BARRY LYNN: The letter accurately described what the problem is. What has happened in this campaign is a move way beyond what we call civil religion, the kind of thing that leads to playing Kate Smith's record of "God Bless America" at the end of all political conventions. This is something that's become a proof text from holy scripture - that is, we look for a place within our holy scriptures for specific support for programs. For example, Senator Lieberman said the Fifth Commandment: Honor your father and mother -- was the basis for the democrat's version of pharmaceutical aid for the elderly. I think that's inappropriate in the campaign season. I also think we found in the last week of campaigning, Senator Lieberman assuming that it is the goal of politicians, part of their job, to tell us to reaffirm our faith. It assumes that everyone has it. Millions of Americans of course manage to live moral lives without religious faith. And it suggests that politicians should be the ones who tell us to be better religiously. I think that's up to the Imans, the ministers, the priests and rabbis of the country, frankly not Senators and not future potential Vice Presidents.
TERENCE SMITH: All right. J.J. Goldberg, do you think this encroaches is, as Barry is suggesting, a line of separation between church and state?
J. J. GOLDBERG: I think there's a very fine line. The notion that the government can inspire people to behave better and to be a more moral nation is a very compelling one. I think the Democrats want to get into that box and not cede morality to the Republicans. Picking Joe Lieberman was a gamble that it was possible to encourage more moral behavior without crossing the line of state-church separation. He crossed that line Sunday in Detroit he crossed that line; saying as a nation we need to reaffirm our faith in God is the wrong way. As 270 million individuals may have a faith in God, the nation of the United States does not. The Constitution doesn't guarantee freedom of from religion. That's plain wrong. The Constitution guarantees the freedom. So if he can go back to affirming his own personal faith and holding himself up as an example that he hopes can be emulated, that's fine. As a bully pulpit, that's fine. Once he says politics and government need to be involved in finding the way to do that, rather than himself as an individual, he is involved in coercion.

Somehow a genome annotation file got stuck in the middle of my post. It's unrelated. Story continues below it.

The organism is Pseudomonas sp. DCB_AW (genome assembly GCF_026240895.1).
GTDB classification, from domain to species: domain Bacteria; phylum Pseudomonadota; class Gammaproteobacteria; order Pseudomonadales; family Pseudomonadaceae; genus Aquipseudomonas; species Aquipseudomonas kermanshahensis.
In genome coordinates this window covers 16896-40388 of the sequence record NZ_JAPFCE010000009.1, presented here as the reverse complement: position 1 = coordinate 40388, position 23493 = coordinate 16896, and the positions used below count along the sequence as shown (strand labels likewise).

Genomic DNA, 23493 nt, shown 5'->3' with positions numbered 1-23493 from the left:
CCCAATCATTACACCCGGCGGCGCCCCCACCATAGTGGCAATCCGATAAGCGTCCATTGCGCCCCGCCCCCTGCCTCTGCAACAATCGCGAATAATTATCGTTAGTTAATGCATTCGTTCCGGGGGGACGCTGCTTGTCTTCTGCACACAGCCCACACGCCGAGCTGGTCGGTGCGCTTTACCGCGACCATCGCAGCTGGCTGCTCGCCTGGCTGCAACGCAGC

TERENCE SMITH: Sam Freedman, what is your view of this? Has a line been crossed?
SAMUEL FREEDMAN: I was not troubled by the speech. In fact, I thought it was very appropriate that he gave the speech in a black church because what he was partly doing was laying claim to a glorious moment in American history, the civil rights movement when the language of religion, when the organizing role of the church was used to achieve civil rights for African Americans. And by really invoking that similar appeal to God's purpose there, and really speaking out of his own experience, after all, not putting that forward as a platform plank, he was reminding us that religion as a force in public life isn't as J.J. was just suggesting, the province of one point of view or one political party, and that it's part of a dialogue that can be put to the purposes of achieving social justice.
TERENCE SMITH: Richard Lessner, it's not entirely new, is it?
RICHARD LESSNER: You know, the other night I was over at the Lincoln Memorial and inscribed on the walls of that memorial are the stirring words of Lincoln's second inaugural speech, a speech that is suffused with biblical imagery, theological illusions. If there is no role for faith in our public life, we should go over to that monument and chisel those words off the walls of that stirring edifice. When this country was at war, and our boys were landing on the beaches of Normandy, FDR went on the radio and led the nation in a prayer. The comments that Senator Lieberman has made stand squarely in the majority historic tradition of America. There is a reference made to the Constitution, you know when the constitutional convention reached an impasse over the issue of slavery, you know what the delegates did? At Benjamin Franklin's suggestion, they closed the doors and they prayed. And that broke the impasse. There is a sense in which our country, as William O. Douglas said, the Justice of the Supreme Court, that we are a religious people whose institution presuppose the existence of a Supreme Being. We invoke God all of the time. It is common to assert our liberties derive from God, as we said in our declaration. We are endowed by our Creator with unalienable rights. So there isn't anything that Senator Lieberman said or did which is outside the mainstream tradition of America.